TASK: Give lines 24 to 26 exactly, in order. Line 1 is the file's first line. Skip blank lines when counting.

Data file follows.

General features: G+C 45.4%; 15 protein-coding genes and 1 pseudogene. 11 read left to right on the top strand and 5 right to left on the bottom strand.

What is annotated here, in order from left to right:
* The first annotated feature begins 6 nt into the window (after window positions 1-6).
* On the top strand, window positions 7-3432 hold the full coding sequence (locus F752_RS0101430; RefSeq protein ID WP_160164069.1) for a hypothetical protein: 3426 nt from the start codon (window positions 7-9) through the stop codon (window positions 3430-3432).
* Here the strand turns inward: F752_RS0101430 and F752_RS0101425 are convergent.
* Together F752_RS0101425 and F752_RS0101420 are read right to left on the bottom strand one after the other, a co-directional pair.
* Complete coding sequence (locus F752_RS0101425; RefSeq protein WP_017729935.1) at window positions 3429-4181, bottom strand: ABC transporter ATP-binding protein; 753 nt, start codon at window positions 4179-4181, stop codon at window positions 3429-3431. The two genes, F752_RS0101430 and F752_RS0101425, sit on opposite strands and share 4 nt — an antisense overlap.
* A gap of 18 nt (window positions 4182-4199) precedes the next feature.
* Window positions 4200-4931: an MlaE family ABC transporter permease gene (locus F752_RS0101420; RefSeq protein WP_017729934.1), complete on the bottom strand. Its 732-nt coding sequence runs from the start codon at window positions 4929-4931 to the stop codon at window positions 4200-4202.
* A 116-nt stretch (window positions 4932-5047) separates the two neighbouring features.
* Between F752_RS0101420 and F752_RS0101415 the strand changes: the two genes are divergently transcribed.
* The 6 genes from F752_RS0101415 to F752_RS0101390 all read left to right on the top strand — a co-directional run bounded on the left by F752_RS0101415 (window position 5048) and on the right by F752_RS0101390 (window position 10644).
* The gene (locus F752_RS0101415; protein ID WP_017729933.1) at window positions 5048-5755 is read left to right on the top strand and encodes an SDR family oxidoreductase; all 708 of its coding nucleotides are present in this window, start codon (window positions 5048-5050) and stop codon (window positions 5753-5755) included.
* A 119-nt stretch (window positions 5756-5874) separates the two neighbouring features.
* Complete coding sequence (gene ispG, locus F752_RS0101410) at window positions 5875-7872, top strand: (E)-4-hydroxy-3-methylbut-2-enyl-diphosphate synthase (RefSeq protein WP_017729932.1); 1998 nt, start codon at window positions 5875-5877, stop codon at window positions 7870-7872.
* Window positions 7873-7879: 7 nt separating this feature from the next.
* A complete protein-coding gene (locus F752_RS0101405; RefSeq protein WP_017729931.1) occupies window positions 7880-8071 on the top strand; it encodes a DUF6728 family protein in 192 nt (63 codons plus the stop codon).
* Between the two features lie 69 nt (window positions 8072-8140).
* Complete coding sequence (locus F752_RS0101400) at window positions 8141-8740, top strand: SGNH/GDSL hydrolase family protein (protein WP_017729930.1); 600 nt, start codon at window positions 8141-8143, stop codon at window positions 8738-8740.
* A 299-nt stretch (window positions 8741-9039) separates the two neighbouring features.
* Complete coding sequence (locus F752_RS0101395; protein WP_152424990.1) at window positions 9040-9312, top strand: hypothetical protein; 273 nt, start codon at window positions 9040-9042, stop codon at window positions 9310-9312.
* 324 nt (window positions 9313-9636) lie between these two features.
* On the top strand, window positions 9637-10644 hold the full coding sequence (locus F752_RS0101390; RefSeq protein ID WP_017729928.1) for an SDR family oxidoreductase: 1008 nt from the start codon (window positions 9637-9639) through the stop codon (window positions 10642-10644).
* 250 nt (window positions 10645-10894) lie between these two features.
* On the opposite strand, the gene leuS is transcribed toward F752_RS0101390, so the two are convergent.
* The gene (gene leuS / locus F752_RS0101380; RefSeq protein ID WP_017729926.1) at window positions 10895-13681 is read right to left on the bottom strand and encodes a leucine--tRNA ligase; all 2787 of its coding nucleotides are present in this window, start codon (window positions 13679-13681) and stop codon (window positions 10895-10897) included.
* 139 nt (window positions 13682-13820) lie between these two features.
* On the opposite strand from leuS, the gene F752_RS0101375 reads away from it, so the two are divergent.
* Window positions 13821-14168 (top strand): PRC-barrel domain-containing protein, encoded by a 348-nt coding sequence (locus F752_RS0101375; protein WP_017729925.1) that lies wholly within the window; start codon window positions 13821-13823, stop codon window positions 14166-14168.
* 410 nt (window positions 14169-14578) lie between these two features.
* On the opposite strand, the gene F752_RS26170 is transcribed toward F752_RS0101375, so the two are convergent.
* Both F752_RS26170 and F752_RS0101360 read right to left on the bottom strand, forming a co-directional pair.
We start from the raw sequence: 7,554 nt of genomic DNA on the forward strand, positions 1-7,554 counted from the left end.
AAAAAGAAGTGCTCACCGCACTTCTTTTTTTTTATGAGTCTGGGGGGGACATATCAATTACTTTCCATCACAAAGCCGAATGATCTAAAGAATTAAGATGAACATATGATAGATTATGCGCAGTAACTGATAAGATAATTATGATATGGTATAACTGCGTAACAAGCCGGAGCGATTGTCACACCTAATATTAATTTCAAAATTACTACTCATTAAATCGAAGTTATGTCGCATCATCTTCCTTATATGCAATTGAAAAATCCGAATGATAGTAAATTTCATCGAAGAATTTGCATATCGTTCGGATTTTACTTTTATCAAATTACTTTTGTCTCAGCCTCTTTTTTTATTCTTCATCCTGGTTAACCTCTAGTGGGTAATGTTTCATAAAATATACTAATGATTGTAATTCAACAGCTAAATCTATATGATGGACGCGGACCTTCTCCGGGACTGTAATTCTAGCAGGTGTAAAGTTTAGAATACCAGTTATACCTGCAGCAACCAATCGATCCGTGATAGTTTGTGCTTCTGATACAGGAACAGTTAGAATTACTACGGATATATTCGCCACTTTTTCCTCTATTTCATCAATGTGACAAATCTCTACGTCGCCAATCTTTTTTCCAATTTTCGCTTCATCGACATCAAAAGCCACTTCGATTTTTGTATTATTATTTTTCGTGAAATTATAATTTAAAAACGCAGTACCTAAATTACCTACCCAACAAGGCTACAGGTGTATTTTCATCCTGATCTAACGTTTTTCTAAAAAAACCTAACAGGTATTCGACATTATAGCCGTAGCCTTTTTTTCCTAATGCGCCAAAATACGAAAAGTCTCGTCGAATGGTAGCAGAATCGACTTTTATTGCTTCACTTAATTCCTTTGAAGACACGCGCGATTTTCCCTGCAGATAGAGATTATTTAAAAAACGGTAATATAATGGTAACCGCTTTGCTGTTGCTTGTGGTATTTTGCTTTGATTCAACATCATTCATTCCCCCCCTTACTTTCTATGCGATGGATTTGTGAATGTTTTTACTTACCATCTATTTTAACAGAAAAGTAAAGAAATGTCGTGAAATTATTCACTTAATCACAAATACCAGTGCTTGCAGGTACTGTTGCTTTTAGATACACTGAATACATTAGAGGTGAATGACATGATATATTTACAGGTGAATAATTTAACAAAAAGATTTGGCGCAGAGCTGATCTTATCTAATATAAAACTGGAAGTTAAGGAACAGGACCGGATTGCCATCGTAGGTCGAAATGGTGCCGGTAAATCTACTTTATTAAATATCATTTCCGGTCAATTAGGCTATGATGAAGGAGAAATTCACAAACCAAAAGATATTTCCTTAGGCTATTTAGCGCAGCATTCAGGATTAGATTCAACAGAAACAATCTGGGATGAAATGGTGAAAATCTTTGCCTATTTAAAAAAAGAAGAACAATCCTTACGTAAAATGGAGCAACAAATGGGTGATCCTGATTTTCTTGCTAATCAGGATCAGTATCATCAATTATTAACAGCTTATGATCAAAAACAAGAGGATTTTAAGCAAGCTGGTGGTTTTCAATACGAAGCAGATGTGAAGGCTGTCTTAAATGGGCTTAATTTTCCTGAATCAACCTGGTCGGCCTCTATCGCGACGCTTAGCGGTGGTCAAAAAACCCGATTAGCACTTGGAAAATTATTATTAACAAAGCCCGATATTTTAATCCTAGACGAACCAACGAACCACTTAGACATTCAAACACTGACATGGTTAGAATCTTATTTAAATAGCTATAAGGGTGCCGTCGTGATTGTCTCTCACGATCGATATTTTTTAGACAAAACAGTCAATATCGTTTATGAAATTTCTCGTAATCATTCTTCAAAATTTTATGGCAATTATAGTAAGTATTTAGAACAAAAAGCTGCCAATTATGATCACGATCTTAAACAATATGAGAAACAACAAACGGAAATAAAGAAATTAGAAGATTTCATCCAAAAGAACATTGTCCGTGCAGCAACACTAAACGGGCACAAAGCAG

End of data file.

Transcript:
* 250 nt (window positions 10645-10894) lie between these two features.
* On the opposite strand, the gene leuS is transcribed toward F752_RS0101390, so the two are convergent.
* The gene (gene leuS / locus F752_RS0101380; RefSeq protein ID WP_017729926.1) at window positions 10895-13681 is read right to left on the bottom strand and encodes a leucine--tRNA ligase; all 2787 of its coding nucleotides are present in this window, start codon (window positions 13679-13681) and stop codon (window positions 10895-10897) included.